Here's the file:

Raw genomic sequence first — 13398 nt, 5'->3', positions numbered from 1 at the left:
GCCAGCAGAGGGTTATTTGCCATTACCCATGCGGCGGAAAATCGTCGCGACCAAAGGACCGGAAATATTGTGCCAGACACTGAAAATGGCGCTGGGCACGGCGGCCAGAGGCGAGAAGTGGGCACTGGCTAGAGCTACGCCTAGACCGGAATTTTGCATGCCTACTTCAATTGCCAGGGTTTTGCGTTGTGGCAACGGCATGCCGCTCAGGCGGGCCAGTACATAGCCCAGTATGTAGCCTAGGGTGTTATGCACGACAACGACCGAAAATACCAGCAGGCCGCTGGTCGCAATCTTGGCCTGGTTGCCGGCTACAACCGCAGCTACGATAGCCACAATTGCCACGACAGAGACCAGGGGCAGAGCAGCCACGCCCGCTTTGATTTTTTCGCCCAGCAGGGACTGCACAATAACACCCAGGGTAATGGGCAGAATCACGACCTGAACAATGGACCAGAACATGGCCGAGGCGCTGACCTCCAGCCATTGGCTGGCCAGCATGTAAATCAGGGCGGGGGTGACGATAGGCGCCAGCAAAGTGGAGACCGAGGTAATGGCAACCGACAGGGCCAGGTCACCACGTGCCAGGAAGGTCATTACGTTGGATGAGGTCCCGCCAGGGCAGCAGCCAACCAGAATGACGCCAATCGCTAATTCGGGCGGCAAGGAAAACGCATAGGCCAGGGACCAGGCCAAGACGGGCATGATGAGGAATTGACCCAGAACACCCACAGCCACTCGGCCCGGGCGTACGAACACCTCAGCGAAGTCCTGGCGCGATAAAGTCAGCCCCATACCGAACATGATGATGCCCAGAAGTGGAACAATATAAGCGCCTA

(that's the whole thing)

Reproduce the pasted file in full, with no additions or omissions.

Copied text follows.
Raw genomic sequence first — 13398 nt, 5'->3', positions numbered from 1 at the left:
GCCAGCAGAGGGTTATTTGCCATTACCCATGCGGCGGAAAATCGTCGCGACCAAAGGACCGGAAATATTGTGCCAGACACTGAAAATGGCGCTGGGCACGGCGGCCAGAGGCGAGAAGTGGGCACTGGCTAGAGCTACGCCTAGACCGGAATTTTGCATGCCTACTTCAATTGCCAGGGTTTTGCGTTGTGGCAACGGCATGCCGCTCAGGCGGGCCAGTACATAGCCCAGTATGTAGCCTAGGGTGTTATGCACGACAACGACCGAAAATACCAGCAGGCCGCTGGTCGCAATCTTGGCCTGGTTGCCGGCTACAACCGCAGCTACGATAGCCACAATTGCCACGACAGAGACCAGGGGCAGAGCAGCCACGCCCGCTTTGATTTTTTCGCCCAGCAGGGACTGCACAATAACACCCAGGGTAATGGGCAGAATCACGACCTGAACAATGGACCAGAACATGGCCGAGGCGCTGACCTCCAGCCATTGGCTGGCCAGCATGTAAATCAGGGCGGGGGTGACGATAGGCGCCAGCAAAGTGGAGACCGAGGTAATGGCAACCGACAGGGCCAGGTCACCACGTGCCAGGAAGGTCATTACGTTGGATGAGGTCCCGCCAGGGCAGCAGCCAACCAGAATGACGCCAATCGCTAATTCGGGCGGCAAGGAAAACGCATAGGCCAGGGACCAGGCCAAGACGGGCATGATGAGGAATTGACCCAGAACACCCACAGCCACTCGGCCCGGGCGTACGAACACCTCAGCGAAGTCCTGGCGCGATAAAGTCAGCCCCATACCGAACATGATGATGCCCAGAAGTGGAACAATATAAGCGCCTA